Installing a senior tub will depend on three things: the kind of accessibility it will deliver, the size of the bathroom, and if the installation will be part of a remodeling project.
Accessibility: Not all walk-in tubs are wheelchair-accessible. You should see the tub before purchasing and installing it to get a clear picture of where and how it would be installed. If you are particularly immobile and need as much aid in seat-to-seat transfer as possible, a tub that supports lateral access is the ideal pick. The method of accessibility influences the method of installation to some degree. There are corner-installed tubs that are wheelchair-accessible, but those do not support direct lateral access.
Bathroom size plays a role in determining the style of installation, size, and method of access of the tub. If you can stand on your own two feet and your bathroom is too small for a traditional sized walk-in tub, many models are available that do not require a large area and can be installed in a corner while providing enough legroom.
Remodeling: With so many designs and sizes to choose from, you can incorporate a model that enhances the overall appearance of your bathroom. An alcove installation of a walk-in tub, for example, gives you the freedom to decorate the surrounding walls of the unit and spice it up.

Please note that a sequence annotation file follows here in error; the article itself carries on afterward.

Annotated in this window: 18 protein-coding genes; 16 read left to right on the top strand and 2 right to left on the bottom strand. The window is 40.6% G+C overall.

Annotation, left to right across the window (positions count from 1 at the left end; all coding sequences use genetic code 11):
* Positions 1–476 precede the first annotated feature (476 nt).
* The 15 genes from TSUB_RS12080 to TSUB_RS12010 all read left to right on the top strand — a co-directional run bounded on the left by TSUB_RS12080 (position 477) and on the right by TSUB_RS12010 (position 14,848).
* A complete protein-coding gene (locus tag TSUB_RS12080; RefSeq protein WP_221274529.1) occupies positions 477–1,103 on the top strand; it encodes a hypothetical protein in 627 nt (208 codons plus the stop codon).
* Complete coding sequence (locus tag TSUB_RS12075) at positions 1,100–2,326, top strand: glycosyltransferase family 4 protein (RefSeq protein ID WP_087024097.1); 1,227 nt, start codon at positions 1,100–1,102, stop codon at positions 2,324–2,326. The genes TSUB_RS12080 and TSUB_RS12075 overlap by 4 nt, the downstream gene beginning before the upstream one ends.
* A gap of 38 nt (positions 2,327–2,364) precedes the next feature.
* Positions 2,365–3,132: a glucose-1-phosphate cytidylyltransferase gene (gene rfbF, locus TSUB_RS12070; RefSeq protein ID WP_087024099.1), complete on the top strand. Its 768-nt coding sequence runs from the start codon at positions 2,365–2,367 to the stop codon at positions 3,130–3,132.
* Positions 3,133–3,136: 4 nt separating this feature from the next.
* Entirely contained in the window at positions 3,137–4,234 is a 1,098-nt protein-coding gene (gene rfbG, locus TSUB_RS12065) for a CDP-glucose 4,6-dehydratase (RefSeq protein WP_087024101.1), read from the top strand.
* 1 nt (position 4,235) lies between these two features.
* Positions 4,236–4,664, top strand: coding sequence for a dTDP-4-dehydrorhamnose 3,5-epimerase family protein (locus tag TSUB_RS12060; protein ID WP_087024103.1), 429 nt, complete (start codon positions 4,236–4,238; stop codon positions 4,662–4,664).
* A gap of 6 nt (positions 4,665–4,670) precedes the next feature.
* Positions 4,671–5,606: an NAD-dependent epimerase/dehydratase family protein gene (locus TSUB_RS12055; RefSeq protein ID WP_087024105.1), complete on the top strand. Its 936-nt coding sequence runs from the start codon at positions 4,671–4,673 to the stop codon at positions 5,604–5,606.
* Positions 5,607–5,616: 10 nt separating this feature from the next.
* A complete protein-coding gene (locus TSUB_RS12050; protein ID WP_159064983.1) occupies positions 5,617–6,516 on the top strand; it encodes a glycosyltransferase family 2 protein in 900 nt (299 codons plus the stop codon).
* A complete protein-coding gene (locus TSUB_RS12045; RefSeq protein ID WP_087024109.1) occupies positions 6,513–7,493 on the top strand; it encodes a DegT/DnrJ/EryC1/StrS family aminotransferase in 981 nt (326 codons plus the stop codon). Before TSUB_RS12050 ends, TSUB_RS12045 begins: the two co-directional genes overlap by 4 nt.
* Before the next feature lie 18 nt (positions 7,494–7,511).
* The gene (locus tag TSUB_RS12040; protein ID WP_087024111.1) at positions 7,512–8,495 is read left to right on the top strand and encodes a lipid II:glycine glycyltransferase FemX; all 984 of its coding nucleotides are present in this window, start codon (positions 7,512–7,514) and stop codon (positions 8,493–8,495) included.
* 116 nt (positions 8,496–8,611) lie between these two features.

1. Apron Front Installation
An apron front installation is reserved for alcove zones in the bathroom where the entryway of the tub stands parallel to the back wall. This side-to-wall style of installation is normally suited for walk-in tubs that have three sides uncovering the leveling legs of the tub. The linear space between the wall and walk-in tub is sealed shut to control the flow of splashing water and prevent mold growth from forming underneath the tub.
2. Tile-In Installation
Tile-in walk-in tubs are best reserved for bathrooms with little space to spare. This benefits you not only by smaller models being less expensive, but also by packing many therapeutic features in a small space, and increasing the asking price of your home in the process.
3. Freestanding Installation
Sometimes, installed similarly to apron front models, freestanding models can be situated anywhere in the bathroom if a water line can be extended to them. This makes them especially flexible and generous towards homeowners who are unsure of where their tub should go.
Portable walk-in tubs, for instance, give users the freedom to place the unit where it’s more accessible to them. They’re ideal for situations where the user does not own the home, isn’t allowed to remodel, and has plans of relocating in the future.
4. Top Mount Installation
Are you looking to replace your old shower stall? The top mount method of installation is the way to go. Reserved solely for roll-in showers, the top mount style can take an alcove area and turn it into a wheelchair-friendly showering environment for handicapped seniors or veterans who need to regain their bathing independence.
For more information on the installation styles of walk-in tubs, check https://seniortubs.com/personalization/four-styles-of-walk-in-tub-installation.